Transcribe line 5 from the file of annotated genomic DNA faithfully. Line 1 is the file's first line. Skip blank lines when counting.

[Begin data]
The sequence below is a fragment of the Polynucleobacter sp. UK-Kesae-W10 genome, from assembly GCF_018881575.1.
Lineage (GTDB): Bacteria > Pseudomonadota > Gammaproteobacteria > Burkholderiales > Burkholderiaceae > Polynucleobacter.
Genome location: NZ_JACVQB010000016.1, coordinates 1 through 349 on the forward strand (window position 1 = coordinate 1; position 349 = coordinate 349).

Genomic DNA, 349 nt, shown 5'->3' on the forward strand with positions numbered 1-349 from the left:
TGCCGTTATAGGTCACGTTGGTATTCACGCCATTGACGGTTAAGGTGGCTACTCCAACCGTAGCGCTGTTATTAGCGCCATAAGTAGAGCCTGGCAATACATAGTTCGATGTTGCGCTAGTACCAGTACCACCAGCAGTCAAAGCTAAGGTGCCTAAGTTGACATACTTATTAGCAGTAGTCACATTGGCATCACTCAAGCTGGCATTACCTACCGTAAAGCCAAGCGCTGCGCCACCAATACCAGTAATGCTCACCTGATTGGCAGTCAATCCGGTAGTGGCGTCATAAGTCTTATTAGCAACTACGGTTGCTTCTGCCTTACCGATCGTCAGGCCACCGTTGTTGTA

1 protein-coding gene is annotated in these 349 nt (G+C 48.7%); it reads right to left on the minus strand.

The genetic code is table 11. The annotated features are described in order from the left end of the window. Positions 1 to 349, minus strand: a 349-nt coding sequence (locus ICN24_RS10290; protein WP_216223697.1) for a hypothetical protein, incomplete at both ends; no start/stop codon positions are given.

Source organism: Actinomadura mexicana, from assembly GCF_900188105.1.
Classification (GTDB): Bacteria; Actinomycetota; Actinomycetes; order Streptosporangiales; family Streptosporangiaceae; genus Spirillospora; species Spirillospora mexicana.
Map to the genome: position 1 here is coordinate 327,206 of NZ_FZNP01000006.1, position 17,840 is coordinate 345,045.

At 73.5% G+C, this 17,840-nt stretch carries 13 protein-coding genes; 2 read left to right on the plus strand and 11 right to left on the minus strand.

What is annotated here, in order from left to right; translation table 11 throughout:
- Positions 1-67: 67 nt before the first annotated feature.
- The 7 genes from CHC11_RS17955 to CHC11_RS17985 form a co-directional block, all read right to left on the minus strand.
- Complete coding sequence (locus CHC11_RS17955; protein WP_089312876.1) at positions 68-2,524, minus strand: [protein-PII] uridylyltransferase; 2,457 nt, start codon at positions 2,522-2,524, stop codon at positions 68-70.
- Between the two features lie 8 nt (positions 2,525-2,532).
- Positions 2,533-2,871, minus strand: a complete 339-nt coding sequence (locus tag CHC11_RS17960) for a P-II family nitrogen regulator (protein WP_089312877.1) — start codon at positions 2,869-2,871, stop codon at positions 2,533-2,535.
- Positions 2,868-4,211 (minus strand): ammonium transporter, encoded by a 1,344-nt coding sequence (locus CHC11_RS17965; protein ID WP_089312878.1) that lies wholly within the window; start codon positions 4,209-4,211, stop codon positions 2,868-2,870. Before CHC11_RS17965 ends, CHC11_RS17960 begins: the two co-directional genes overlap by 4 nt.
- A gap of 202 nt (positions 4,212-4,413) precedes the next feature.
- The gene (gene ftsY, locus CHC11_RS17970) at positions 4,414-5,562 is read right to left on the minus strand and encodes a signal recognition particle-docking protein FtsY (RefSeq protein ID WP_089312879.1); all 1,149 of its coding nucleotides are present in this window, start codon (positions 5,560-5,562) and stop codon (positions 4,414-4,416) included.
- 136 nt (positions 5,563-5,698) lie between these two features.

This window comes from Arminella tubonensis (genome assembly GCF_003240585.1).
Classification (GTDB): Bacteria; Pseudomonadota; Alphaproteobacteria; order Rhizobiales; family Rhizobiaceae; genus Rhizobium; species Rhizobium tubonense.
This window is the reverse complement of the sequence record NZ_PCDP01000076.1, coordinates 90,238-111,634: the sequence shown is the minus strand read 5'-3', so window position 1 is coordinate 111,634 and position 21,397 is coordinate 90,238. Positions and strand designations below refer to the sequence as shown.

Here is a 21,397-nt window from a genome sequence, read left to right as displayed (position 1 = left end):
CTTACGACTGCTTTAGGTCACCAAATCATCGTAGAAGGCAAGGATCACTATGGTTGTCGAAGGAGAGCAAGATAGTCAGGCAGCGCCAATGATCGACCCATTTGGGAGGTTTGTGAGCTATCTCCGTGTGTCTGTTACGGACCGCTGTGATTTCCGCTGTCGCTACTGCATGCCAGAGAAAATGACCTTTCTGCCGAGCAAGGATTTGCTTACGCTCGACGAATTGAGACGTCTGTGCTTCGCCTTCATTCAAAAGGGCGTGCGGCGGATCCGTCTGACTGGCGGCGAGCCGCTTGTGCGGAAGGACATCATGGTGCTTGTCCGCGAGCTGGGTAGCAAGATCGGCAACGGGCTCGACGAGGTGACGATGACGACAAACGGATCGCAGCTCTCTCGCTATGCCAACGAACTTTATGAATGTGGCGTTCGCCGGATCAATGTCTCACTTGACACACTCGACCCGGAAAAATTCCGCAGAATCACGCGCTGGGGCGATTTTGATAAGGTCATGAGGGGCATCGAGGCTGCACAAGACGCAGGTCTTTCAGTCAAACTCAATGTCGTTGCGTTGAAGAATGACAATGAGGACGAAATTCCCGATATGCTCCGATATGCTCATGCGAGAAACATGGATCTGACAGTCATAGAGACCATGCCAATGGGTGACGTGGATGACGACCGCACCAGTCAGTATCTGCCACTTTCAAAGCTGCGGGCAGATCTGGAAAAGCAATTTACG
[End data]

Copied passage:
TGCCGTTATAGGTCACGTTGGTATTCACGCCATTGACGGTTAAGGTGGCTACTCCAACCGTAGCGCTGTTATTAGCGCCATAAGTAGAGCCTGGCAATACATAGTTCGATGTTGCGCTAGTACCAGTACCACCAGCAGTCAAAGCTAAGGTGCCTAAGTTGACATACTTATTAGCAGTAGTCACATTGGCATCACTCAAGCTGGCATTACCTACCGTAAAGCCAAGCGCTGCGCCACCAATACCAGTAATGCTCACCTGATTGGCAGTCAATCCGGTAGTGGCGTCATAAGTCTTATTAGCAACTACGGTTGCTTCTGCCTTACCGATCGTCAGGCCACCGTTGTTGTA